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Western states react to Trump’s immigration travel ban

At least eight Republican Congressmen have broken with their party line in opposition.

 

Editor's note: On Feb. 3, a Washington state judge temporarily blocked President Donald Trump's ban on immigration and travel from Iraq, Iran, Syria, Yemen, Sudan, Somalia and Libya.

As President Donald Trump begins to fulfill promises made on the campaign trail, he’s taken on immigration restrictions. In an executive order signed Jan. 25, Trump focused on “border security and immigration enforcement” by instructing Congress to find resources to build a border wall between the United States and Mexico, and defunding sanctuary cities. Despite his federal hiring freeze, he also requested 5,000 additional border patrol agents. Then, on Jan. 27, he signed another order banning any travel from seven Muslim-majority countries: Iraq, Iran, Syria, Yemen, Sudan, Somalia and Libya. The order keeps out immigrants from the countries for 90 days, and refugees for 120 days. The order suspends entry of refugees from Syria entirely.

In the West, the order set off protests from citizens and bipartisan complaints from Congressional lawmakers who saw the temporary ban as overreach. The order caused confusion, as it put even legal residents and green card holders in limbo at international airports when it went into affect. Those coming from any of the seven countries were either sent back, or detained at airports as protesters gathered outside and immigration lawyers sought to free them.

Western Democratic representatives spoke out against the order, as well as at least eight Republican lawmakers. Lawsuits in three Western states have been filed to protect immigrants from the travel ban.

Protesters of the travel ban gathered at the San Francisco International Airport.
Peg Hunter/Flickr user

Arizona Sens. Jeff Flake and John McCain, both notable for their tempestuous relationships with Trump, strongly rejected the ban. Nationwide, Arizona came in sixth for the number of refugees it resettled in fiscal year 2016. “Our most important allies in the fight against (Islamic State) are the vast majority of Muslims who reject its apocalyptic ideology of hatred,” McCain said in a joint statement with Sen. Lindsey Graham (R-S.C.). “This executive order sends a signal, intended or not, that America does not want Muslims coming into our country.”

Another Western voice came from Sen. Orrin Hatch, R-Utah. “I am acutely aware that many of my own ancestors in the not-too-distant past were themselves refugees,” Hatch, who is Mormon, wrote on Twitter. Sen. John Barrasso, R-Wyo., echoed that sentiment, saying Muslim allies are some of the most important sources in the war on terror, and that “a religious test or ban is against everything our country stands for.”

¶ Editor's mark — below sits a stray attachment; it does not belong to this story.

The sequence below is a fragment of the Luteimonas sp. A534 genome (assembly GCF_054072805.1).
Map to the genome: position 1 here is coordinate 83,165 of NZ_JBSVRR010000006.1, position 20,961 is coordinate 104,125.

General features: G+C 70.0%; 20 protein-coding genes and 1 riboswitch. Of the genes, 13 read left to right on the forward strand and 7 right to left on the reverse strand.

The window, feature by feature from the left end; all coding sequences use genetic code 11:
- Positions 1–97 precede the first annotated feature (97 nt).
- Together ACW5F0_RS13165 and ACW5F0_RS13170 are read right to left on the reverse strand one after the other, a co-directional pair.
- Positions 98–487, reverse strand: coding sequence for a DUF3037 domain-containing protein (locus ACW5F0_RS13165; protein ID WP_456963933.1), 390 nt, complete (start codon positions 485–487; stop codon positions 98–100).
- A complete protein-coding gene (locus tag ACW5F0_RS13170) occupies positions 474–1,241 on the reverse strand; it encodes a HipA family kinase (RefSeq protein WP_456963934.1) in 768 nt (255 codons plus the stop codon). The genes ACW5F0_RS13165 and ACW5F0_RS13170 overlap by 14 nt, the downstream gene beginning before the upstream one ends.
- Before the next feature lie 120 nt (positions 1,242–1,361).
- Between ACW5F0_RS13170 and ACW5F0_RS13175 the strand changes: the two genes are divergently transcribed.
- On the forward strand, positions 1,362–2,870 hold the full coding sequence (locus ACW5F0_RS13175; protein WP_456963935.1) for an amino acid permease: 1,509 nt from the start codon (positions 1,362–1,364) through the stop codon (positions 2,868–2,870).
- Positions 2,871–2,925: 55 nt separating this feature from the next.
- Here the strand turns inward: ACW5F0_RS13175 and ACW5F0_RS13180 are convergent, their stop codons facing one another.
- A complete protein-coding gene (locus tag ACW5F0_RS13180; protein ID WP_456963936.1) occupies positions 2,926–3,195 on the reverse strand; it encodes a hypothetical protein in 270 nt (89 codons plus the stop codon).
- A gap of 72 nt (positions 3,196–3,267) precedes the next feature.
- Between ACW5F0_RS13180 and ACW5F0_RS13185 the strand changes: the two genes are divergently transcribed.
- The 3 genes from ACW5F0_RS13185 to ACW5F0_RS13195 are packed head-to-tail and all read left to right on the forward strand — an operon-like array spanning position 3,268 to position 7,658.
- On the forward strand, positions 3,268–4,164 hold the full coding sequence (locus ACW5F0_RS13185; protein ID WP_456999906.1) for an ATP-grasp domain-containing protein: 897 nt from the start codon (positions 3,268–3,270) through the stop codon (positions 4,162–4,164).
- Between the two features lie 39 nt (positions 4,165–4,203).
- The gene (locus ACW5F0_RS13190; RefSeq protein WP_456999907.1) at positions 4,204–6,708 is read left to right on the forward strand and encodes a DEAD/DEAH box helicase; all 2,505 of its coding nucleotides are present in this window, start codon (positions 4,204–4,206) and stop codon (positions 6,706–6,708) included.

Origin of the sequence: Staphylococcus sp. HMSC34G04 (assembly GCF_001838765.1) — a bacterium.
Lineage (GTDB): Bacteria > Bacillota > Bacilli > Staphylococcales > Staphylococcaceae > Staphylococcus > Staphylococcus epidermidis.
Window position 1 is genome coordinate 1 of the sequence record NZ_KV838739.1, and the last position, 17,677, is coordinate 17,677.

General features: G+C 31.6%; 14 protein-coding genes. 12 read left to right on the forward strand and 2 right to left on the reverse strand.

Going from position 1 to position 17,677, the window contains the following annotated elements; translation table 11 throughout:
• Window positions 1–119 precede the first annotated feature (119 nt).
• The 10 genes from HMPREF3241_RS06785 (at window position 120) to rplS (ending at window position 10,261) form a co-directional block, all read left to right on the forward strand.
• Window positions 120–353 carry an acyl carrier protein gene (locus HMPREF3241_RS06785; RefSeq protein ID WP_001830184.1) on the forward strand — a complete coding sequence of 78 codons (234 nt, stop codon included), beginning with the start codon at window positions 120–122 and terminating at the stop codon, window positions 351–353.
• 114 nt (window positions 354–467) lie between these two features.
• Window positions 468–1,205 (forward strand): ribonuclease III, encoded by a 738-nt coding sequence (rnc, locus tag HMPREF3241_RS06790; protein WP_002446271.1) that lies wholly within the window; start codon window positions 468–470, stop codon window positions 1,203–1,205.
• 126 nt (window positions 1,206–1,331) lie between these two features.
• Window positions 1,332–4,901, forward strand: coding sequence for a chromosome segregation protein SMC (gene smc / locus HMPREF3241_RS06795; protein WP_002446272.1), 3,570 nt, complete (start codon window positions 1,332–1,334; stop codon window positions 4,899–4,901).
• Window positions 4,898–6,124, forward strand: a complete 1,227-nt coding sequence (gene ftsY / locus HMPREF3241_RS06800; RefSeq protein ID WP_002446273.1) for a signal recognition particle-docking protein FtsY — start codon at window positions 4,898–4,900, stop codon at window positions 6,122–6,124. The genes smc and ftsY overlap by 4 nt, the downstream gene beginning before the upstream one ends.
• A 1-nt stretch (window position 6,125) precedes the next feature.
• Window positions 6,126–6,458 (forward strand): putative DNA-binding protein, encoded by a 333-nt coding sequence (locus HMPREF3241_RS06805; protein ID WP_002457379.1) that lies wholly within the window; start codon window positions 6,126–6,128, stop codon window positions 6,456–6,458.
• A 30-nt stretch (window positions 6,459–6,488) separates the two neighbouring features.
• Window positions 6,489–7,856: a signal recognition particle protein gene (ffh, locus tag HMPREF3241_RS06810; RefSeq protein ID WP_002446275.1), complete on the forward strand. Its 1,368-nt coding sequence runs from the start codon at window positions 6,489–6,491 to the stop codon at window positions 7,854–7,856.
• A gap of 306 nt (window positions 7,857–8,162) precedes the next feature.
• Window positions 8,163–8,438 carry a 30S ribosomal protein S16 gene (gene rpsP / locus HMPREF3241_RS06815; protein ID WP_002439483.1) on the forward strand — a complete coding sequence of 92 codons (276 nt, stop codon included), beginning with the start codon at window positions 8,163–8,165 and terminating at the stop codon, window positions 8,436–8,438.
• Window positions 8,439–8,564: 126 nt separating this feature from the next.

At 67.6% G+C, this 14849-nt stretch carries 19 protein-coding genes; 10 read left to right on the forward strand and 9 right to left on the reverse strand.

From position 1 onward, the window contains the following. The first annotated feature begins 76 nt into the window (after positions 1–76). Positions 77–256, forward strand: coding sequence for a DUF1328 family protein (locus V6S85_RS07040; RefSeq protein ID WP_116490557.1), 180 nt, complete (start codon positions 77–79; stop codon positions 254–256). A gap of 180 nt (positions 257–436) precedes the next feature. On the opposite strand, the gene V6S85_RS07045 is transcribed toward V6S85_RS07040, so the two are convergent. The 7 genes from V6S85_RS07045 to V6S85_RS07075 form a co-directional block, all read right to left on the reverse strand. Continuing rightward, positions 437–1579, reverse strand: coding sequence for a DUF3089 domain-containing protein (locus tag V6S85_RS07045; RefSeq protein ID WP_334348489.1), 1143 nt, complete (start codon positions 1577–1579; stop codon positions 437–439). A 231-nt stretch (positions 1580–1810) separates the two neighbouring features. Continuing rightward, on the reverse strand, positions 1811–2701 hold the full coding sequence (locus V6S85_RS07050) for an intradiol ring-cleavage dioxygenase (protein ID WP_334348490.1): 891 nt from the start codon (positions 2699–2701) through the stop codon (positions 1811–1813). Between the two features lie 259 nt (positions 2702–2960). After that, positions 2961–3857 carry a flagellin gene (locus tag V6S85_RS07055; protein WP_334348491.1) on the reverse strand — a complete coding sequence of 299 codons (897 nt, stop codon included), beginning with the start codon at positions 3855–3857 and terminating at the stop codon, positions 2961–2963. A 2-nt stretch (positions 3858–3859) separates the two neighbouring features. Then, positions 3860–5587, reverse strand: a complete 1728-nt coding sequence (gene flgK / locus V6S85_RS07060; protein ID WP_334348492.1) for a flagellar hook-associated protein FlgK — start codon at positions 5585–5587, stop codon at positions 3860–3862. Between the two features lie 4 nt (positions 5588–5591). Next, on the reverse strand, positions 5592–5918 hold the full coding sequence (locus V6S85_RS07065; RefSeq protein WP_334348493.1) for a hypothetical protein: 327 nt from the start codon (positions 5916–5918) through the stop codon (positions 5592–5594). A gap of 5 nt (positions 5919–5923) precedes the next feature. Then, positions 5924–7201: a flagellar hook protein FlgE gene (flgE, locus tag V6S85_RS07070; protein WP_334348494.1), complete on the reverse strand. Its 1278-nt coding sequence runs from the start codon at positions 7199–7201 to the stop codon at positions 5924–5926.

[RELATED:http://www.hcn.org/issues/48.21/tolerance-in-trumps-america]

It’s hard to know how many Muslims are in the Western states, because the U.S. Census does not collect information about religion. But California takes the majority of the West’s immigrants from the seven countries listed in the travel ban, according to data from the Migration Policy Institute.


In 2016, California resettled the most refugees in the country and has loudly opposed the ban, from packed protests at the San Francisco and Los Angeles airports, to a lawsuit calling for an end to the travel ban. San Francisco city officials also filed a lawsuit aimed at Trump’s order to defund sanctuary cities.

Washington state’s attorney general also sued Trump in defense of the approximately 7,280 non-citizen immigrants who live there from the seven affected countries. The lawsuit cites the booming technology industry that relies on H-1B visa holders, which allows foreigners to temporarily work in the U.S, as well as green card holders employed at Amazon, Expedia and Microsoft. On Feb. 1, Oregon Governor Kate Brown recommended that the state’s attorney general also file a lawsuit against the travel ban. In Colorado, a Libyan foreign national who studies at Community College of Denver also filed a lawsuit, and the ban was criticized by Sens. Cory Gardner, R-Colo., and Michael Bennett, D-Colo., and Republican Rep. Mike Coffman.

The ban touches on Western history: In early 1882, the United States implemented its first immigration ban, the Chinese Exclusion Act, which turned away Chinese immigrants from Angel Island in California, the Western counterpart to Ellis Island. Then, in 1942, the Roosevelt administration established Japanese internment camps in California, Idaho, Utah, Arizona, Wyoming, Colorado and Arkansas. Rep. Mark Takano, D-Calif., drew that comparison in a speech on the floor of the U.S. House on Monday: “If you are silent today, you would have been silent then,” Takano said. “If you are complicit today, you would have been complicit then." 

Anna V. Smith is an editorial fellow at High Country News. She tweets